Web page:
Heritage listings

Heritage listings reflect formal recognition by the state government or by Council that a place is worth conserving for future generations. 

The City of Canada Bay has over 500 heritage items and 20 conservation areas listed in the Canada Bay Local Environmental Plan, 2013.  These places reflect the rich history of the area and include houses, industrial sites, parks, street trees, commercial buildings, schools and churches.

To find out more about the benefits and effects of heritage listing for owners and the community, the facts versus the myths, and for a practical insight into how to make sympathetic changes, download Heritage Listing Explained - What it means for you, a brochure prepared by the Heritage Council of New South Wales. 

What are the different types of heritage listing?

Places can be affected by heritage listings under one or more planning instruments including a Local Environmental Plan, a State Environmental Planning Policy or the State Heritage Register.

Types of heritage listing that might affect a place include listing as a heritage item or being located in a conservation area. Properties in the vicinity of a heritage item or a conservation area will also be affected to a lesser extent by heritage listing as Council considers the impact of development in the vicinity of a heritage item and conservation area .

What is the difference between a heritage item and a place within a conservation area?

If the place you own is listed as a heritage item, you will know that Council has determined that the building is of individual importance for its historic, aesthetic, social and/or technical value.  A heritage inventory sheet will set out the main reason why the place has been listed as a heritage item.  Heritage inventory sheets for heritage items and conservation areas in the City of Canada Bay can be downloaded from the Heritage NSW website.

Conservation areas are places where Council has identified a significant streetscape or broader built environment.  In these areas a group of buildings, often combined with an important subdivision pattern, will form a significant townscape or streetscape.  A conservation area will usually have a consistent form, scale and architectural language which are considered worthy of protection. Sometimes a conservation area is significant for its diversity and evidence of the changing patterns of development in an area. 

Inclusion in a conservation area does not always mean that the streetscape is perfectly formed.  Often there will be elements that are inconsistent.  These are sometimes known as discordant or non-contributory elements.

How do I know if my property is affected by a heritage listing?

The best way to identify whether a property  is affected by a heritage listing in a Local Environmental Plan or a Regional Environmental Plan is by obtaining Section 10.7 certificate from the Council. You can also use Council's online Application Search & Property Enquiry and enter the property address.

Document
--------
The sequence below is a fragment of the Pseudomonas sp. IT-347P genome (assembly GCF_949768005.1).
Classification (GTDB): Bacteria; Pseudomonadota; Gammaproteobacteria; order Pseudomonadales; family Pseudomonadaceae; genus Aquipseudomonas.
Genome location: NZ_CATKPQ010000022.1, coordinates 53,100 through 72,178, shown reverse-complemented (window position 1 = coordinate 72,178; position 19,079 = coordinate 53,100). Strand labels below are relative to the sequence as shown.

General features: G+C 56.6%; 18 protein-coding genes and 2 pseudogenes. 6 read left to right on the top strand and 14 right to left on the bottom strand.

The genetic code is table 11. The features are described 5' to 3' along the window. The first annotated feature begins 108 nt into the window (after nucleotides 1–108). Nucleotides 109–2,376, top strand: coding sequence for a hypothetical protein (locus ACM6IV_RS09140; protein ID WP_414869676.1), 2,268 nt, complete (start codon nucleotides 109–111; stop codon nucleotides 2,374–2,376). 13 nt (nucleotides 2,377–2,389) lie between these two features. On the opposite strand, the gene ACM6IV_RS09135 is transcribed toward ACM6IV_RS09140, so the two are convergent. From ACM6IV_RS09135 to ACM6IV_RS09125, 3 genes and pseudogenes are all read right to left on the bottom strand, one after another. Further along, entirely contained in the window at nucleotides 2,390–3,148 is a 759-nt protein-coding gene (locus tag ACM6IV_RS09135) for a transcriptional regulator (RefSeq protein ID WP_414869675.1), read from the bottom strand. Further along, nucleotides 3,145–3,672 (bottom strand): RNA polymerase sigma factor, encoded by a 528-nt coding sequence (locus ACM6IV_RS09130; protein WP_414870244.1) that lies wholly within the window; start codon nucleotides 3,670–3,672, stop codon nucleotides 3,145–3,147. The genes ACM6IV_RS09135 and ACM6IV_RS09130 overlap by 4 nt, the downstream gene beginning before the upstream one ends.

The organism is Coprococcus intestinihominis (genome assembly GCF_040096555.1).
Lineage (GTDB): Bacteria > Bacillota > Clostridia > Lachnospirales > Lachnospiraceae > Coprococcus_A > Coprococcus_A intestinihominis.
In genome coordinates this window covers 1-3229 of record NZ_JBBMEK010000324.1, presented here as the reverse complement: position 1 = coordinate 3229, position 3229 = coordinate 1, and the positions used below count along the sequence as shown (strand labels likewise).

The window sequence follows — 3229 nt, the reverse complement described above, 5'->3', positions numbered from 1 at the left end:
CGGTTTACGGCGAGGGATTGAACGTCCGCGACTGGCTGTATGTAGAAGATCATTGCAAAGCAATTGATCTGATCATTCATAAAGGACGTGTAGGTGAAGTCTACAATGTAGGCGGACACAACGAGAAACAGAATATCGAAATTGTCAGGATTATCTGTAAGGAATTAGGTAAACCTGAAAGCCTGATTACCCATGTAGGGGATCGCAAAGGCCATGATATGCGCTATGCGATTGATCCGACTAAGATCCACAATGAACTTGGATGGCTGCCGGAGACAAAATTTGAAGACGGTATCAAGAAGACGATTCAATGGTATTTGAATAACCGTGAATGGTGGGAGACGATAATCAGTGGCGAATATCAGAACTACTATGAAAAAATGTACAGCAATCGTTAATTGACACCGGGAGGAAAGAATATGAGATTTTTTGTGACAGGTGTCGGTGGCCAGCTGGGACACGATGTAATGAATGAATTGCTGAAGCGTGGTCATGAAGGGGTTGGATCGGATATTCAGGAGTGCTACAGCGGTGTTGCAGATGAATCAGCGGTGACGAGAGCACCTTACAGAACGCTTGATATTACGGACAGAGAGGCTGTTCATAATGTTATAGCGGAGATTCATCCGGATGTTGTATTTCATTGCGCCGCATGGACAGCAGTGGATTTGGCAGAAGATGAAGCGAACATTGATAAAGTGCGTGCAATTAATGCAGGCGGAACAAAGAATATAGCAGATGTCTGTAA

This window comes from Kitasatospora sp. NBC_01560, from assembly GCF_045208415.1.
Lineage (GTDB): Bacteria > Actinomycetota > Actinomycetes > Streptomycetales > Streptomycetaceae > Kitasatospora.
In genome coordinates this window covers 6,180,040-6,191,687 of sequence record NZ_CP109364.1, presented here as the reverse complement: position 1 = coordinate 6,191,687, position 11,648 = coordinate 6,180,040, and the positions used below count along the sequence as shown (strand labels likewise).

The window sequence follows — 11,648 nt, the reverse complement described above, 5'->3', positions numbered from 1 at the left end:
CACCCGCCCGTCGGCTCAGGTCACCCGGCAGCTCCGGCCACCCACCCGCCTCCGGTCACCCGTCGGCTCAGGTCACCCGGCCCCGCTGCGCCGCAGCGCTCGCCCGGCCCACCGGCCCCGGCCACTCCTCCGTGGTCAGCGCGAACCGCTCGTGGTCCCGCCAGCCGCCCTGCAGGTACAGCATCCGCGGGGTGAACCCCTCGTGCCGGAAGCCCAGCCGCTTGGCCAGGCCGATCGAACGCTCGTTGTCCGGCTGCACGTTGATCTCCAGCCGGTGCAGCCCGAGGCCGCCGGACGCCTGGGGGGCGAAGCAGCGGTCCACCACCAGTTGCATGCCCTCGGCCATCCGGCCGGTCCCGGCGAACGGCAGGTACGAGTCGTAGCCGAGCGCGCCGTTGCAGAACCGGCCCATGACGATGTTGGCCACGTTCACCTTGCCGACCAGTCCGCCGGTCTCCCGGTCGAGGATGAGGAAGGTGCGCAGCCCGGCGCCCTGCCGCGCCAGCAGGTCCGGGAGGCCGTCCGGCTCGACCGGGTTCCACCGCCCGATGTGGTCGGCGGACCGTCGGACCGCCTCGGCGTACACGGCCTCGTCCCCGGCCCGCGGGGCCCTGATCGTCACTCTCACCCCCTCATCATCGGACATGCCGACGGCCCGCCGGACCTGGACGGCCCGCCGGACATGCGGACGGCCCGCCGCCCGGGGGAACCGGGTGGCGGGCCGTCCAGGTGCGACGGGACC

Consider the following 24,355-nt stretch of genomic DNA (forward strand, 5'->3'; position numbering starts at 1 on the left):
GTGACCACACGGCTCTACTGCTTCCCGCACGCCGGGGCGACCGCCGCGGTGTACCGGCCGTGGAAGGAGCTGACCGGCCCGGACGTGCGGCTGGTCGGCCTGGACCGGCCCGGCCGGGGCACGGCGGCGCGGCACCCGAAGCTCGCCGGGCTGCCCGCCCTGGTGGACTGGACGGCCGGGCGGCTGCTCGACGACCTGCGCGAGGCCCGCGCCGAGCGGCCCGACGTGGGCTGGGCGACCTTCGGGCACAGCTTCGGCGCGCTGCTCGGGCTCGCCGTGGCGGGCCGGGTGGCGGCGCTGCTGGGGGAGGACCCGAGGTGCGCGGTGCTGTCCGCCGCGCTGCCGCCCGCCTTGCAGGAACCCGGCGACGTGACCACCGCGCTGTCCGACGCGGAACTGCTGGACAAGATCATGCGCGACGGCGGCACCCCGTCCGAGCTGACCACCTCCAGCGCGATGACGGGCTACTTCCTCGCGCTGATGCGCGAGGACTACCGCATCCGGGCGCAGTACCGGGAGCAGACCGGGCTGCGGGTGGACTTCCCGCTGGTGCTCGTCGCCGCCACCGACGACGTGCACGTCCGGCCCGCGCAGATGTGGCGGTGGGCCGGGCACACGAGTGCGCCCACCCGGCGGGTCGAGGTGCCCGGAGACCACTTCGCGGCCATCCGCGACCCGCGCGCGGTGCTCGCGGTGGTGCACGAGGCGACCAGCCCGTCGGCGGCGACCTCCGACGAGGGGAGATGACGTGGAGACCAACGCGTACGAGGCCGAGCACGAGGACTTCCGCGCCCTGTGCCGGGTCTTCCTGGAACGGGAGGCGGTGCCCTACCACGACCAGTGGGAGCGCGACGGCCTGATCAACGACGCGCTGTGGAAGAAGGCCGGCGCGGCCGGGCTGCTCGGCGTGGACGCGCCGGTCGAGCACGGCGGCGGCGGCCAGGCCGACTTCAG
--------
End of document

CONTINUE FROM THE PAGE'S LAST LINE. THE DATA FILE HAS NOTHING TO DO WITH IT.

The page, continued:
A Section 167 application to NSW Office of Environment and Heritage can be used to obtain an evidentiary certificate stating whether a place is listed on the State Heritage Register.  Please note that this form will not provide advice about whether a place is affected by a local or regional planning instrument.

Conservation Areas

Conservation Areas are areas in which the historical origins and relationships between the various elements create a sense of place that is worth keeping.  Characteristics that are commonly considered when identifying conservation areas include its subdivision pattern, the consistency of building materials and the common age of its building stock. 

The following outlines the criteria for determining whether a place is considered to be contributory, neutral or infill within the conservation area:

Was built during a period directly relating to the significance of the conservation area as identified in the statement of significance for the conservation area.  Is substantially intact. Alterations are reversible.

Was built during a period directly relating to the significance of the conservation area as identified in the statement of significance for the conservation area. Alterations are unlikely to be reversed.

Was built in a period later than any directly relating to the significance of the conservation area or is a detracting element.

The City of Canada Bay has 20 conservation areas listed in the Canada Bay Local Environmental Plan, 2013.  An analysis of each conservation area including a statement of significance, description and map are available in Appendix 1 - Conservation Areas of the Canada Bay Development Control Plan.